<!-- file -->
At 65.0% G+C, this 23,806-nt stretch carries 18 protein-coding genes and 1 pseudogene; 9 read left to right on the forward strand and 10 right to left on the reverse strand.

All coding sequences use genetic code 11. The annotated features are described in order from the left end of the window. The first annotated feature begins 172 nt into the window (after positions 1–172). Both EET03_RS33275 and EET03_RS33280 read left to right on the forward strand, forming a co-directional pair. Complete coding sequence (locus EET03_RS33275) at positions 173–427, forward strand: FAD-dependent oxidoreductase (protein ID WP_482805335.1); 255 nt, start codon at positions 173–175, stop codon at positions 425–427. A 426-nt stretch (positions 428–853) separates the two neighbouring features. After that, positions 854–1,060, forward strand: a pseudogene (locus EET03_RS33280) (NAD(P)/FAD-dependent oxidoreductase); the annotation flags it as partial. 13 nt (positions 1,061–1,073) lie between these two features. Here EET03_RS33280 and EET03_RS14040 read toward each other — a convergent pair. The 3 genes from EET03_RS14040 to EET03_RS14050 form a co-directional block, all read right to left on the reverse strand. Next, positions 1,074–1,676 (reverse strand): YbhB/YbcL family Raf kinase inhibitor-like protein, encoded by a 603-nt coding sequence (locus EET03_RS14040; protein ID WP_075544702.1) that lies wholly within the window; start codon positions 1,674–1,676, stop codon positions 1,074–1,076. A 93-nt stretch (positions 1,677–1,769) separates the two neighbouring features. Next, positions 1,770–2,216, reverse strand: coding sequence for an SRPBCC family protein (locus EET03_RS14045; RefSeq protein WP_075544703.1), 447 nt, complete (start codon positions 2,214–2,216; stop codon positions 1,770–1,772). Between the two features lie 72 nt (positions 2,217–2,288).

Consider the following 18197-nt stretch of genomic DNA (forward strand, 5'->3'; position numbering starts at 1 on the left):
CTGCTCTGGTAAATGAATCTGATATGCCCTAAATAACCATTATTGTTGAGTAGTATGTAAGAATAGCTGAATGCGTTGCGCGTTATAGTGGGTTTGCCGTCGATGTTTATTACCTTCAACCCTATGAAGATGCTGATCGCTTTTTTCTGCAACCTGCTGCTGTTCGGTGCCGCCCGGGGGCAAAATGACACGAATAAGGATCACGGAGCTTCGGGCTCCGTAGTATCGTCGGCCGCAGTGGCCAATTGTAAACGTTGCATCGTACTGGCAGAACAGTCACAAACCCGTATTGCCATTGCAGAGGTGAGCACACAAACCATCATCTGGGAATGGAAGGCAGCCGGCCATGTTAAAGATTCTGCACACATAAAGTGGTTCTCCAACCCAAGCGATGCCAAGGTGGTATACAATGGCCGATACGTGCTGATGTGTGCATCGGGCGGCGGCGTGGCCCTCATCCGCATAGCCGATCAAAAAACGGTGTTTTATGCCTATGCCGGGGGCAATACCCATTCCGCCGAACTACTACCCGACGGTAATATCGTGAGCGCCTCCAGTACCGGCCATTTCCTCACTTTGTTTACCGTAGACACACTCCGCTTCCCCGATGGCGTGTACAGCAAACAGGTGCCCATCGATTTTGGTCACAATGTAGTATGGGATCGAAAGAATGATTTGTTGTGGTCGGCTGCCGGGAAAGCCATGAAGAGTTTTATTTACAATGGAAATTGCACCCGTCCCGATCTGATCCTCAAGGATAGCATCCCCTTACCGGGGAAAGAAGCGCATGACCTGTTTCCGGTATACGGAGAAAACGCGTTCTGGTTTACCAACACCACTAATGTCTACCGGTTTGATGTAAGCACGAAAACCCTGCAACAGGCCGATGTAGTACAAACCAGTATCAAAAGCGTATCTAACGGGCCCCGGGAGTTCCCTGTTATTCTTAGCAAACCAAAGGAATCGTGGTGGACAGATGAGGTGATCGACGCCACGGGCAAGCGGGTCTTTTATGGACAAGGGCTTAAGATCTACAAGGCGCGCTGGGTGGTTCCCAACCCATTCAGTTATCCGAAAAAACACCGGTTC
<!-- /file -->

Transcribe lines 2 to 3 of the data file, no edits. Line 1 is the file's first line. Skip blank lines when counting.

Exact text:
All coding sequences use genetic code 11. The annotated features are described in order from the left end of the window. The first annotated feature begins 172 nt into the window (after positions 1–172). Both EET03_RS33275 and EET03_RS33280 read left to right on the forward strand, forming a co-directional pair. Complete coding sequence (locus EET03_RS33275) at positions 173–427, forward strand: FAD-dependent oxidoreductase (protein ID WP_482805335.1); 255 nt, start codon at positions 173–175, stop codon at positions 425–427. A 426-nt stretch (positions 428–853) separates the two neighbouring features. After that, positions 854–1,060, forward strand: a pseudogene (locus EET03_RS33280) (NAD(P)/FAD-dependent oxidoreductase); the annotation flags it as partial. 13 nt (positions 1,061–1,073) lie between these two features. Here EET03_RS33280 and EET03_RS14040 read toward each other — a convergent pair. The 3 genes from EET03_RS14040 to EET03_RS14050 form a co-directional block, all read right to left on the reverse strand. Next, positions 1,074–1,676 (reverse strand): YbhB/YbcL family Raf kinase inhibitor-like protein, encoded by a 603-nt coding sequence (locus EET03_RS14040; protein ID WP_075544702.1) that lies wholly within the window; start codon positions 1,674–1,676, stop codon positions 1,074–1,076. A 93-nt stretch (positions 1,677–1,769) separates the two neighbouring features. Next, positions 1,770–2,216, reverse strand: coding sequence for an SRPBCC family protein (locus EET03_RS14045; RefSeq protein WP_075544703.1), 447 nt, complete (start codon positions 2,214–2,216; stop codon positions 1,770–1,772). Between the two features lie 72 nt (positions 2,217–2,288).

Consider the following 18197-nt stretch of genomic DNA (forward strand, 5'->3'; position numbering starts at 1 on the left):